That's unusual, a high-end CD player/amp combo? But yes, if you're looking for a good CD player these days your choices are pretty much very expensive or nothing. Turntables have become the same way, the only options are a Chinese piece of plastic for $39 or a real turntable for $1000+ (plus). I suppose in 10 years the hip kids will be paying $500 for our old $100 Technics CD players.

But there's a law of diminishing return at work in electronics and audio equipment just like there is everywhere, so the difference between a $1000 turntable or CD player and a $10,000 model are mainly in your head (not your ears). There are people who spend $5,000 on speaker cables, and that's clearly nothing but dick waving. And gullibility.

But on the somewhat lower end of things, I have to admit that good equipment makes a big difference in sound. Until recently I've always used regular old stereo gear and it was fine, but this year I went off the (sort of) deep end and bought a good CD player and amp and the vast improvement in sound was well worth the $$$. But you can put together a really great system from scratch for less than your friend's second hand CD player cost, for sure.
 

mjp

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#4
I buy from Sleeve City because they sell a lot of useful things for storing and protecting your records and CDs and whatever else you've got lying around your filthy hovel collecting dust.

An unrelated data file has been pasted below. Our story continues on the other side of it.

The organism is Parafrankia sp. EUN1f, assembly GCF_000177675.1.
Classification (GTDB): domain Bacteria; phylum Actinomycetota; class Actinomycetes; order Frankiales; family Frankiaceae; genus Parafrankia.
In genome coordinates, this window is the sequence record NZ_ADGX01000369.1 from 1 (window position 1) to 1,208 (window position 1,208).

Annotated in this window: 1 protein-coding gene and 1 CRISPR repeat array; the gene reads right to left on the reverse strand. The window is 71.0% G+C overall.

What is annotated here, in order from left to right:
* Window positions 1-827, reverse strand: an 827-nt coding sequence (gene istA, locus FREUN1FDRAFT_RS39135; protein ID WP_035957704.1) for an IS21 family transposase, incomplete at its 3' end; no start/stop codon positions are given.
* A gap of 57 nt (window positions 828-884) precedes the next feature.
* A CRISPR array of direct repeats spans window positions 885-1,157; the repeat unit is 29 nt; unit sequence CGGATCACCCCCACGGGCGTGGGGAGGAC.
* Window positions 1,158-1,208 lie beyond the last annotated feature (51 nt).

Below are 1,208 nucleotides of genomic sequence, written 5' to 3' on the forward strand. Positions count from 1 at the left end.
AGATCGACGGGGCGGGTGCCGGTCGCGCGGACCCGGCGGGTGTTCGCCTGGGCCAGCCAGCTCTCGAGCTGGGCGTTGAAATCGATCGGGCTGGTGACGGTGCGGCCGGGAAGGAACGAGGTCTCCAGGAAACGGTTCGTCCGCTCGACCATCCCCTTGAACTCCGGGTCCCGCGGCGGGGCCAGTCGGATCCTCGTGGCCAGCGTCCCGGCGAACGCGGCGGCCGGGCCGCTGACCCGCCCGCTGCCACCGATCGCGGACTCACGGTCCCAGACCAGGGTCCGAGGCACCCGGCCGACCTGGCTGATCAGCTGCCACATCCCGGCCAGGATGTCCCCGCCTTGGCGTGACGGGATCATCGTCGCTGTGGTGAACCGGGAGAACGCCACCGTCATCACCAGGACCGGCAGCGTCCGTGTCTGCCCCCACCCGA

But they are also audiophiles, so they sell a lot of magic beans and obscenely overpriced doohickery. Things like round pieces of plastic with a hole in the middle for only $50:

 
#5
Well, I'd buy a turntable with a hinged dust cover. And I was planning to, but life sort of got in the way, so I'm still assessing my possibilities. That particular piece, while sensible for those high-end turntables with no dust covers, ought to cost about $12.99, I would think. When I saw your post, I was thinking it was a platter cover that is used under the LP, to reduce microphonics. Word is, those might actually work (and they are much less than $50, from what I've seen), but I haven't done too much research on those.
 

mjp

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#6
Most turntables already have rubber mats on the platter, but yeah, people have been putting stuff on top of those (or replacing them) for a long time. My turntable is run by an idler wheel (a rubber-edged metal wheel that klonks onto the turntable and spins it) so it's already noisy. I don't think a felt pad under the record would matter much.

Also, the turntable itself weighs 7 pounds (that's just the actual round metal "table" part of the turntable, mind you, not the whole contraption - it continues to spin for about five minutes just from inertia when you turn it off), so I'm not sure that anything would have much subtle effect on the overall sound of the thing.



I think some of these guys (and they're always guys, aren't they) would build anechoic rooms with carefully balanced nitrogen/oxygen atmospheres to play their records in if they could. And house them on planes capable of achieving weightlessness for a few minutes at a time, you know, to eliminate WOW and FLUTTER. Then an argument would break out on forums.stevehoffman.tv over the effect increasing the nitrogen in the atmosphere mixture has on the paper-in-oil capacitors in their vintage McIntosh tube amplifiers...